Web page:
• 5% of the world’s coal-fired power plants responsible for ~70% of carbon dioxide emissions from power sector, pointing to opportunities

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      Patrick Lavery

      Combustion Industry News Editor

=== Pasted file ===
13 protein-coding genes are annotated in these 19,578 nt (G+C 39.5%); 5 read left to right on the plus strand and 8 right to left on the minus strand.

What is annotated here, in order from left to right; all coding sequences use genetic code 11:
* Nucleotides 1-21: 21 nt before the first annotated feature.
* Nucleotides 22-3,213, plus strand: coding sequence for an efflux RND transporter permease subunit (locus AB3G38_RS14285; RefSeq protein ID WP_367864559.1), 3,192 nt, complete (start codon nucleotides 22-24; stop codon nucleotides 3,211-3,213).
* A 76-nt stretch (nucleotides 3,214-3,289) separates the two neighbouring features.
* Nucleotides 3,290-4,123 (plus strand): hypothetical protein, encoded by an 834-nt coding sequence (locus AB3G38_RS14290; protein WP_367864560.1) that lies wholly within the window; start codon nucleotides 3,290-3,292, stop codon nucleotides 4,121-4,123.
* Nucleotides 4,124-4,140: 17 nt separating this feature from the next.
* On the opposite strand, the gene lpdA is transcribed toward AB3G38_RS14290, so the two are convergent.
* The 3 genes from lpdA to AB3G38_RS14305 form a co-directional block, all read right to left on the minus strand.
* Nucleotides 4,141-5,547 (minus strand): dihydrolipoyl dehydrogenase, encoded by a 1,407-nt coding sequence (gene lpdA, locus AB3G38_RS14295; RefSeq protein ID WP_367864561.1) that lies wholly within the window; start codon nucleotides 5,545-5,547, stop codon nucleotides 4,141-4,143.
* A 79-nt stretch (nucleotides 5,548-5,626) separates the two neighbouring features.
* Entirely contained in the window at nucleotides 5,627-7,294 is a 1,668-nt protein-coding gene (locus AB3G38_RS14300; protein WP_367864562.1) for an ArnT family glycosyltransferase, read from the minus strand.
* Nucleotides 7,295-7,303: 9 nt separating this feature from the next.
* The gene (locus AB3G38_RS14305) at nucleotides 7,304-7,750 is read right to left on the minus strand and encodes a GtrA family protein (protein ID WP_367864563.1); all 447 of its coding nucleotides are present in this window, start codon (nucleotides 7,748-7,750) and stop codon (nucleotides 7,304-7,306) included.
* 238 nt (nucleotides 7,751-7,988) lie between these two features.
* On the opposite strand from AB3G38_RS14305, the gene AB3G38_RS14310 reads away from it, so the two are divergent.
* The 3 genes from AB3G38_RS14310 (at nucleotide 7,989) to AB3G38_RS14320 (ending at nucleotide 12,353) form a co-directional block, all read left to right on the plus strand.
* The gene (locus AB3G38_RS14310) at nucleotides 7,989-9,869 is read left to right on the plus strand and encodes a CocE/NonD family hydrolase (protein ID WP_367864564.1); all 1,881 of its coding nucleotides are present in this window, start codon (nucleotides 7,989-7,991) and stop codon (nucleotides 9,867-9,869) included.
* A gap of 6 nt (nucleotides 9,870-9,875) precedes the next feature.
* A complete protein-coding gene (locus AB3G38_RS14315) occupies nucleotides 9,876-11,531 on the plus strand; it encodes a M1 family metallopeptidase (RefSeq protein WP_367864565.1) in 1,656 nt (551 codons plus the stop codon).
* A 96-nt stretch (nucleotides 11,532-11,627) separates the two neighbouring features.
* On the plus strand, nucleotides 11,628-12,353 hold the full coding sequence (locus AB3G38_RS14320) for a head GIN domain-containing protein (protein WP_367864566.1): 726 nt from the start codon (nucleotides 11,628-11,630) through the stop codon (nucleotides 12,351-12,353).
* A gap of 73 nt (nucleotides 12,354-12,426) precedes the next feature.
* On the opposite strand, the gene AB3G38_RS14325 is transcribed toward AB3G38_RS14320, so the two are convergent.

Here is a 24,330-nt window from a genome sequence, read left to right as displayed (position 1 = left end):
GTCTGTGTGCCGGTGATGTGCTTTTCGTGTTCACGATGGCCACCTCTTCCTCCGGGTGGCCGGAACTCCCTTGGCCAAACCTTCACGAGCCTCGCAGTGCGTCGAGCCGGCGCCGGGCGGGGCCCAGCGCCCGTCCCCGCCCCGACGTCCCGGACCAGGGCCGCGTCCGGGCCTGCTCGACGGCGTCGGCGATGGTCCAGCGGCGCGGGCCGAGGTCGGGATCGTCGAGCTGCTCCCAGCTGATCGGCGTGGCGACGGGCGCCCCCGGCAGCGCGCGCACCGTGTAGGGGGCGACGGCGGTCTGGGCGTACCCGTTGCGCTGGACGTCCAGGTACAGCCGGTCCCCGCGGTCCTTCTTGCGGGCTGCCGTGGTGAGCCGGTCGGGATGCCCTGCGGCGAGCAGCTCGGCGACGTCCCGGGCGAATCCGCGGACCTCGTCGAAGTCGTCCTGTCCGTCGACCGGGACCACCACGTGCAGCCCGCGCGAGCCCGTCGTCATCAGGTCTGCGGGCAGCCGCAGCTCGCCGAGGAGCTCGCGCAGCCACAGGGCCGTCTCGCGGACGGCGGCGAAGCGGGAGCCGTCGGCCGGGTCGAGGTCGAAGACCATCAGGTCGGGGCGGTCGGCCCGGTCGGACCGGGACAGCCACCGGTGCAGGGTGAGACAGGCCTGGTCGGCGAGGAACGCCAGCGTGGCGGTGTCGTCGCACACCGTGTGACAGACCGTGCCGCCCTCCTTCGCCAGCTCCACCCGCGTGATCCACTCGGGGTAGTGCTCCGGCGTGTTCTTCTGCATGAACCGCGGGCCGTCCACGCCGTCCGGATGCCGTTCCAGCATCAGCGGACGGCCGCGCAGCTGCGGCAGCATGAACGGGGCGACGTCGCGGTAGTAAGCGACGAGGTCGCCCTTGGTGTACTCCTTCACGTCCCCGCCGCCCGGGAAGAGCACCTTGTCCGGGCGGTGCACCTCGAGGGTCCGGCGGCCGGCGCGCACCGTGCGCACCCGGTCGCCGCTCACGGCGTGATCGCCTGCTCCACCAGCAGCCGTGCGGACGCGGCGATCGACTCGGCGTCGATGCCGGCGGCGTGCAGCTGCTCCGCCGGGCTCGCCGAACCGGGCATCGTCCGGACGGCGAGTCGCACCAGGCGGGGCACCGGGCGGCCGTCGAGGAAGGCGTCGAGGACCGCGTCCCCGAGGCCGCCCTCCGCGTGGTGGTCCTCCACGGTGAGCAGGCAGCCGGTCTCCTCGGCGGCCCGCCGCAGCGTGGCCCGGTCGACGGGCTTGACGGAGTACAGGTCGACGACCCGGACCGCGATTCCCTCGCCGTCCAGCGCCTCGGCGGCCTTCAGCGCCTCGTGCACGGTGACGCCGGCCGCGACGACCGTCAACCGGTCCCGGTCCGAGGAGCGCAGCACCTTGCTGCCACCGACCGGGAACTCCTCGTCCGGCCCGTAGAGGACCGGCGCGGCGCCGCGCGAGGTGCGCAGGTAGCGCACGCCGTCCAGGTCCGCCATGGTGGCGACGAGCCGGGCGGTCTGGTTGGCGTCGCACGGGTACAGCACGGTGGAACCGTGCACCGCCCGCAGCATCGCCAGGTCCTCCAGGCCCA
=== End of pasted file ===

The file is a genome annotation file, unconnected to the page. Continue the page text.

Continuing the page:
An interesting blog post from Paul Baruya at the International Energy Agency’s International Centre for Sustainable Carbon (the former Centre for Clean Coal) has reflected on a recent academic paper from the University of Colorado (Boulder) which claimed that 5% of the world’s coal-fired power plants could be responsible for 73% of emissions from the power sector as a whole. Six of the ten most emitting plants according to the paper were either higher efficiency supercritical or ultrasupercritical plants, and all of them were very large plants consisting of multiple units. The ISCS’s own analysis of plants found that the top 5% of largest emitting plants a) accounted for 50-60% of fossil generating capacity and b) were likely to be operating for a larger proportion of a given year than other plants – meaning the 73% figure for emissions is logical. What does not follow, however, is that closing these plants immediately is possible, or that it would lead to reduced emissions – though the paper itself does not suggest this. As the blog points out, the alternative to running the plants in many areas would be to go without electricity, and therefore also without widespread clean water, street lighting, etc. On the other hand, if spare generation capacity to cover these large plants was available, there is a strong chance that it would be with less efficient coal-fired power, leading to higher emissions, or perhaps a blend of more expensive (but probably less polluting) gas-fired generation capacity and less efficient and more polluting coal, making an uncertain outcome. Japan is one notable exception – nuclear capacity is available, but the country made a decision to turn away from nuclear power generation following the 2011 Fukushima Disaster. (Nuclear power output in Japan is now at around 20% of pre-Fukushima levels.) The exercise of looking at the most polluting plants is nevertheless a useful one – it shows that there is a great deal of room for emissions reductions improvements, be it through efficiency improvements, installation of carbon capture and storage, switching to gas or biomass, or eventual replacement with renewables or nuclear.